Saturday, 5 September 2015

Ich habe Deutsch gelernt

...well, level A1 at least. Now I'm going to improve my German through schlager music lessons.

This week I 'graduated' from my first intensive German course, finishing level A1 (elementary). I did pretty well on the final exam actually, so despite my fears about it being such a daunting language I think I'm doing alright. But, as I was warned, it is very challenging. 

It's been a very different experience from learning French at the Sorbonne in 2008 in Paris. For one thing, I started in July with absolutely no knowledge of German, whereas I had already taken French in high school. But even with this in mind, I found French to be a much easier language to learn because the sentence structure is quite similar.

German sentences are insane. Verbs go at the end of the sentence, and literally translating German sentences into English makes you sound like Yoda. So "Ich muss Bananen im Lebensmittelgeschäft kaufen" translates as "I must bananas at the store buy".

On week three of my course we learned about trennbare verbs, which are split into two parts that are placed at different ends of the sentence. For instance, the verb aussteigen (to step out) would appear in a sentence like this: Ich steige mit Klaus aus der ubahn aus (I step with Klaus out of the ubahn out).

After the day's lesson the teacher asked us if we had any questions. "Yes," I responded. "Is this a joke?"

Germans couldn't care less about German

So yes, the language is quite daunting. But I'm also finding learning it in a city like Berlin is a bit of a challenge. In Paris, people will not speak English with you. It doesn't matter how bad your French is, they will sit patiently while you formulate your sentence. It's not so much because their English is poor (although it often is), it's because it's important to them that you speak French.

Germans couldn't care less if you speak German. So they see no reason to suffer through a conversation in my halting German when we could just be speaking English. And here in Berlin, English seems to be the language of the bars and clubs. English is everywhere, and it hasn't come up once that I would need German in a social situation.

But for practical things, it's come up quite a bit. I've actually been really shocked by the lack of English use in private businesses here. I suppose I was a bit spoiled living in Brussels. Because the Brussels expat community is so large (and also because Belgians, living in a bilingual country, are used to translating things), the websites of private companies like cable providers or mobile phone carriers all have English versions. And if you call the customer service number, there is usually an option to continue in English. 

I have learned that this is never the case in Germany. None of the websites have English versions and customer service numbers are only in German. I'm having a dispute with my mobile carrier (don't even get me started on how backward telecommunications providers are in Germany - I'll save that for another post), and the first e-mail I sent to them was in English. They sent me back a boilerplate response that said "We do not respond to queries in English". So I've had to conduct the rest of this dispute using Google Translate.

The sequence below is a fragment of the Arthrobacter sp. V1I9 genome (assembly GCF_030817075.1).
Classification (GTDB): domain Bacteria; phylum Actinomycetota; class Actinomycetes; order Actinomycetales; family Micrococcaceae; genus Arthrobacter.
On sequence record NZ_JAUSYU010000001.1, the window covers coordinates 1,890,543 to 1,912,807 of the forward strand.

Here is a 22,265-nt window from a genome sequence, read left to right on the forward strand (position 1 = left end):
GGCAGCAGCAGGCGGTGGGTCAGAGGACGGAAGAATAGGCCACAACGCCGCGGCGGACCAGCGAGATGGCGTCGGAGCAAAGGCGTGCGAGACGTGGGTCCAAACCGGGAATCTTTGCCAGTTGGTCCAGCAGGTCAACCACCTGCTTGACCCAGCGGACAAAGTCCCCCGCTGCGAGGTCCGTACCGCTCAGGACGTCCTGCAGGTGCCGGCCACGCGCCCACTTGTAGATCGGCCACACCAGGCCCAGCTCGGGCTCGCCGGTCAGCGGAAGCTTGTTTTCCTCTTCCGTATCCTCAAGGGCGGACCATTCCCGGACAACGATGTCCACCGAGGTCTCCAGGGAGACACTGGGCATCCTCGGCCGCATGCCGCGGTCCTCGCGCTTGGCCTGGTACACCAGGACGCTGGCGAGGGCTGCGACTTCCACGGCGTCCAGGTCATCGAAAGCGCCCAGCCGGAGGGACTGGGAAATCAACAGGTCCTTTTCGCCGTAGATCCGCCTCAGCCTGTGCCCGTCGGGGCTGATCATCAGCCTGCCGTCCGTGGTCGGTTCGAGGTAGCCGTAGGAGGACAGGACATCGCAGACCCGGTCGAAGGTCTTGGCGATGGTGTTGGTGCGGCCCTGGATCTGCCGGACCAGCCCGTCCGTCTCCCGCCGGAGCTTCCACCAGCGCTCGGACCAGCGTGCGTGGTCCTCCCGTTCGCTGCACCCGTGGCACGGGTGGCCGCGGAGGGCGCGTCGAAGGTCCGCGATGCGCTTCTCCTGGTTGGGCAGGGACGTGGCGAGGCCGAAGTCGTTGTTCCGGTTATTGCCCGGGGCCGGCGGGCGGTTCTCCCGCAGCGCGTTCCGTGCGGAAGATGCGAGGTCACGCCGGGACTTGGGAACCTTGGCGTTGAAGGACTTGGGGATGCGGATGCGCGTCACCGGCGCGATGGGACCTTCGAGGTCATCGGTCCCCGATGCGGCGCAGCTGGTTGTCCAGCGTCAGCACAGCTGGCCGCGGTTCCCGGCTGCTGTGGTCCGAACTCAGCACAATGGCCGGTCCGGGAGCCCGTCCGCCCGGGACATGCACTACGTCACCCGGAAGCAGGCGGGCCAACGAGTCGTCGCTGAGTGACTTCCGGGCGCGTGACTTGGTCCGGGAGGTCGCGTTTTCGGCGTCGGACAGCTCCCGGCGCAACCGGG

So, while it might not be so necessary to speak German socially here, it seems like it's very difficult to get by without it for practical, logistical things. For this reason, I'm wondering if I should focus more on written German than spoken German. 

Learning through music

When I was in Paris I learned a lot of French by listening to French pop music. I would watch the NRJ music TV station during the day while working from home and listen to French radio as I roamed the city.

But while France has a very prolific pop music scene, Germany does not. A lot of German pop artists sing in English, and when you listen to the radio here it seems like about 95% of the songs are in English. There is one exception - schlager.

Schlager is kind of like country music in the US, although it's a very different musical style. It sounds very old-fashioned, with simple lyrics and very basic melodies. It's very popular throughout the Germanic world, from the Netherlands to Sweden. I used to think schlager songs were all decades old, but it wasn't until I moved here that I learned it's actually a current music genre. In fact schlager songs have their own top 40 chart in Germany, like country music does in the US. 

Schlager is the music people love to hate - or at least people my age here in Berlin. Whenever I would talk about schlager one name has always come up these past two months - Helene Fischer. I went the past two months assuming this must be a 70 year old woman, after hearing a few of her songs and assuming they were from the 1970s. Then I learned last week that she's younger than me. She's the undisputed queen of schlager at the moment, selling out stadiums throughout Germany.

Despite its dubious musical quality, I've decided it would be funny to learn German by listening to it, much like I did with French pop. It's often cringe-inducingly horrible, but some of the songs are really catchy. And being a huge Eurovision fan, I have a soft spot for this kind of thing.

So I've started by memorising the lyrics to Helene Fischer songs (my favorite is 'Atemlos Durch Die Nacht'), and this weekend I've moved on to Udo Jurgens (himself a former Eurovision winner). I am so ready for some German karaoke.


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